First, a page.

FEEDING THE HOOF part 3: Minerals
As published in 'The Stable Magazine': see PDF.
horse hoof

In this third and final part of 'Feeding the Hoof' we shall look at the role minerals play in healthy hoof tissue. Minerals are often referred to as 'major' and 'trace', which isn't a differentiation of importance, rather quantity. Major minerals are required in gram amounts, whilst trace minerals are required in milligram amounts. Four minerals in particular affect the hoof: sulphur, zinc, copper and selenium.

Sulphur is a major mineral and makes up about 0.15% of total equine body weight in the form of sulphur containing amino acids, the B vitamins thiamine and biotin, heparin, insulin and condroitin sulphate. Horses must meet their sulphur requirements through organic sulphur found in the amino acids in plant proteins, such as cystine and methionine. These two sulphur containing amino acids play a major role in almost all proteins and enzymes in the body. In relation to hoof tissue, keratin is rich in sulphur, and sulphur is also necessary to form the reinforcing bonds between strands of collagen. Collagen is the base of all connective tissues in the body including hooves, bones, joint cartilage, tendons and ligaments. That bad egg smell you get if you burn hair, that's the sulphur in the keratin going up in smoke!

Zinc may only be required in trace amounts, but it is present in the body as a component of more than 100 enzymes. One such enzyme is the antioxidant superoxide dismutase. This is present in hoof tissue and functions to prevent the fats and oils in hoof tissue from oxidising. Oxidative damage to the fats can break the protective seal on the hoof, causing over drying, and weakening the 'glue' between keratin cells. In normal hoof tissue zinc is present in high concentration. It is incorporated into "zinc finger" proteins required for cell multiplication and for the assembly of keratin, the major structural protein of the hoof. It is little surprising that symptoms of zinc deficiency in the diet often show in the hoof with slow growth, thin walls, weak connections and weak horn.

Copper is another trace mineral essential to good health. It too is part of the antioxidant enzyme superoxide dismutase, found in hoof tissue. It is also part of enzymes required for aerobic metabolism in rapidly dividing cells and for the activation of the enzyme which forms the sulphur cross bridges that hold keratin strands together. Osteochondrosis (a disease of the junction between cartilage and bone in joints) has been reported to be associated with copper deficiency.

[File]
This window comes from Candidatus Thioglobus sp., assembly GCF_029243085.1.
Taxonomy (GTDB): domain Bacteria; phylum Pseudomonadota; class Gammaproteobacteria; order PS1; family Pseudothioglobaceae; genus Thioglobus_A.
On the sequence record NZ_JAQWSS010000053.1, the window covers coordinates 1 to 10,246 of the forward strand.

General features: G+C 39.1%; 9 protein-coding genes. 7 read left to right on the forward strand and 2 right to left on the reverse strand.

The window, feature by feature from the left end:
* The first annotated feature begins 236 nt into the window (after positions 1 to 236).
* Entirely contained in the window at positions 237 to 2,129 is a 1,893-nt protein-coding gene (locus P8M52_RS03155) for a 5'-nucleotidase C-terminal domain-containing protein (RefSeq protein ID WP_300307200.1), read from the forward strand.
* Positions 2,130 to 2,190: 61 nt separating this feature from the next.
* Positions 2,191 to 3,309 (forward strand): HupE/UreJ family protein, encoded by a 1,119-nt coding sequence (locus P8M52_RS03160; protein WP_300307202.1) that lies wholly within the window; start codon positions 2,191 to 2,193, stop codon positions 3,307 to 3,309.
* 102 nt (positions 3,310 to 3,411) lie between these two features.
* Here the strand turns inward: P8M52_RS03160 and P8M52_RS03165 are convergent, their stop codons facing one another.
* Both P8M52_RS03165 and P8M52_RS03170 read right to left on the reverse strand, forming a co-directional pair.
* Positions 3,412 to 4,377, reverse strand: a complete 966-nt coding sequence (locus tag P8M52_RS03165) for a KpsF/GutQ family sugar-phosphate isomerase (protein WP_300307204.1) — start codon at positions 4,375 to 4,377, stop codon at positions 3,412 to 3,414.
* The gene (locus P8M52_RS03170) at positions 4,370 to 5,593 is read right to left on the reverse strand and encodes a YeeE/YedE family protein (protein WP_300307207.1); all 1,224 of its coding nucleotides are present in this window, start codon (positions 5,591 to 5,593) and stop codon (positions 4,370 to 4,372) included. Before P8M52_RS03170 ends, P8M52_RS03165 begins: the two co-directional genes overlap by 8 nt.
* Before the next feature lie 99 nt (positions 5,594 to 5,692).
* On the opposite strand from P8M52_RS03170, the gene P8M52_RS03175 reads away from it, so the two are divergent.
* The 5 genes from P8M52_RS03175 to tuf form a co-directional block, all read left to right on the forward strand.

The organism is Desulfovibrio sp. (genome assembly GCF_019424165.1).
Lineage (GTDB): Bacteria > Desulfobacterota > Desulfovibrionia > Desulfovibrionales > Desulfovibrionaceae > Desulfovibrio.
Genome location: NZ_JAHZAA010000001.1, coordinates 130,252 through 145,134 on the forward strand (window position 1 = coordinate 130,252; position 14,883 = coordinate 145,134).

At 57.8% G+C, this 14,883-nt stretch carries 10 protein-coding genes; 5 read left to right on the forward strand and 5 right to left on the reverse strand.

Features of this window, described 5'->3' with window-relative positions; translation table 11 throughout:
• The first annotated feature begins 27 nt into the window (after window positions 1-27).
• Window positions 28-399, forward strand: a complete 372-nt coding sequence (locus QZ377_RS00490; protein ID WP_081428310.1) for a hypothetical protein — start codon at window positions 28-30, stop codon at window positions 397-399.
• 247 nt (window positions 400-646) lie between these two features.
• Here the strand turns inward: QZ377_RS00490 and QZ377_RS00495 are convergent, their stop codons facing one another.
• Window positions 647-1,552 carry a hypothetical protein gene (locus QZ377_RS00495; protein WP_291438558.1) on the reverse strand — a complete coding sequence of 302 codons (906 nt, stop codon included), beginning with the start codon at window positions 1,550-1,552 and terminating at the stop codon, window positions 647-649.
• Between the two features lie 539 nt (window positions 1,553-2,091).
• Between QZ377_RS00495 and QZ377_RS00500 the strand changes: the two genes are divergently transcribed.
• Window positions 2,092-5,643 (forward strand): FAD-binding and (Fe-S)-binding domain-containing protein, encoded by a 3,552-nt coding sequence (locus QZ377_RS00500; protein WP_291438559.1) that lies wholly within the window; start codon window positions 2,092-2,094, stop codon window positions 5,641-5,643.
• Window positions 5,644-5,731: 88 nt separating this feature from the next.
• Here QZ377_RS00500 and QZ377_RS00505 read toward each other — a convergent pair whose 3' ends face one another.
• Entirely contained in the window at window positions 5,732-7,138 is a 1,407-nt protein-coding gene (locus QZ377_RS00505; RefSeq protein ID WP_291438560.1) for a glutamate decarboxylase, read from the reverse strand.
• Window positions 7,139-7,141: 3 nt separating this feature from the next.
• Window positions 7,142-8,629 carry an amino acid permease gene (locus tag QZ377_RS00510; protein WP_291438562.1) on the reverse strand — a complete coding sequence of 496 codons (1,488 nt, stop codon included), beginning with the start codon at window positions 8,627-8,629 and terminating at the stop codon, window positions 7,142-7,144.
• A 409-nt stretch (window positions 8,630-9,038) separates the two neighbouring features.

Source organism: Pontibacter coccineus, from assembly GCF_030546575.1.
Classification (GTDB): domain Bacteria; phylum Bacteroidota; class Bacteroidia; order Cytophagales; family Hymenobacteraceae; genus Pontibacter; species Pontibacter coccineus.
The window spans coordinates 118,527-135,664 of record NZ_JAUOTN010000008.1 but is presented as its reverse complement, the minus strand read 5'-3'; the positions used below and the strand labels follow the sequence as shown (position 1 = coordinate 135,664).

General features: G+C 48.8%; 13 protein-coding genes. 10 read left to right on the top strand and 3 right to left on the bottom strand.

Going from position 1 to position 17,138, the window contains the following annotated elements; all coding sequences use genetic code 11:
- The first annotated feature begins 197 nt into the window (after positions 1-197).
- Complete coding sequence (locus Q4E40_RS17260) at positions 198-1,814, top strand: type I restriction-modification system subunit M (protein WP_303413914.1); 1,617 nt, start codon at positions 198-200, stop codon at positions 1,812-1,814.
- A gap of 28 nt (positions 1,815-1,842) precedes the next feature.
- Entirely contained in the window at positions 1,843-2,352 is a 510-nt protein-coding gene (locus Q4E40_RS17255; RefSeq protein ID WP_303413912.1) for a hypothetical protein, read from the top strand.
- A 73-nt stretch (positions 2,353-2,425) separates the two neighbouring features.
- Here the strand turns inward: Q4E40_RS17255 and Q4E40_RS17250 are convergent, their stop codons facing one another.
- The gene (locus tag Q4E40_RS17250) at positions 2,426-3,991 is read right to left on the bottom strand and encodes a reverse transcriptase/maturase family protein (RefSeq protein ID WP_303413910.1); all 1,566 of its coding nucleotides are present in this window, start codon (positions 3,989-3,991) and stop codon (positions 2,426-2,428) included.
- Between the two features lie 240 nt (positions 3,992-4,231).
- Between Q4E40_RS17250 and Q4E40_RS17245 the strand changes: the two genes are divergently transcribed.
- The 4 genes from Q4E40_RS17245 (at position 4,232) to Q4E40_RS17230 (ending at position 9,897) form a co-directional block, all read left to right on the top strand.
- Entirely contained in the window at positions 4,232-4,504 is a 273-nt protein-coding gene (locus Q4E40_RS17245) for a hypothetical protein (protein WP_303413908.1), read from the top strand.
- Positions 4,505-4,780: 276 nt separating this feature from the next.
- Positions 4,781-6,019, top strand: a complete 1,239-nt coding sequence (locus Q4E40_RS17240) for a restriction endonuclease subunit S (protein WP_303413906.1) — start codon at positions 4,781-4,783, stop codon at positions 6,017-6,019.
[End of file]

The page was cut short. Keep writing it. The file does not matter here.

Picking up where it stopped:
The final trace mineral we shall look at, selenium, is only required in miniscule amounts. The National Research Council of America's 'Nutrient Requirements for Horses' recommended intake is 0.1 ppm (parts per million) in the diet, or 1mg per day for a 500kg horse at maintenance rate. Selenium is a potent antioxidant and can contribute to hoof health through its incorporation into the enzyme glutathione peroxidase, an important antioxidant for protecting fats. However too much selenium is toxic to the horse, and can result in death. Excessive selenium negatively impacts the hoof, weakening the protein structure of the hoof by substituting for sulphur. One of the characteristics of
chronic selenium toxicity is foot pain and cracking of the hooves around the coronary band which can progress to the sloughing of the entire hoof. Just because a little is good, a lot is definitely not better!

Feeding the hoof is quite complex, and we have looked at how the key components of amino acids, vitamins and minerals are utilised by the body to build strong hoof tissue. Because it is so metabolically active, deficiencies in these key groups will show in the hoof, but identifying the exact compound is extremely difficult, as many also interact with one another. For example, the limiting essential amino acid methionine is also a key source of the mineral sulphur; vitamin B6 is used to synthesise the non essential amino acids alanine and glycine, which are two of the key building blocks of keratin, the major structural protein of the hoof; both copper and zinc are needed to produce the fat protecting antioxidant enzyme superoxide dismutase, but if the quantities of these minerals are not in balance, uptake by the body is detrimentally affected.

And just as one trim will not solve a major imbalance issue, supplementing for healthy hoof growth takes time. 30 days of supplementation will not give you a brilliant whole hoof capsule, but it will improve the 6-10mm of new hoof growth put down during that time. In all my dealings with horses a critical requirement I find I need is patience: in schooling, in conditioning, in trimming. Feeding to grow a strong hoof is just the same.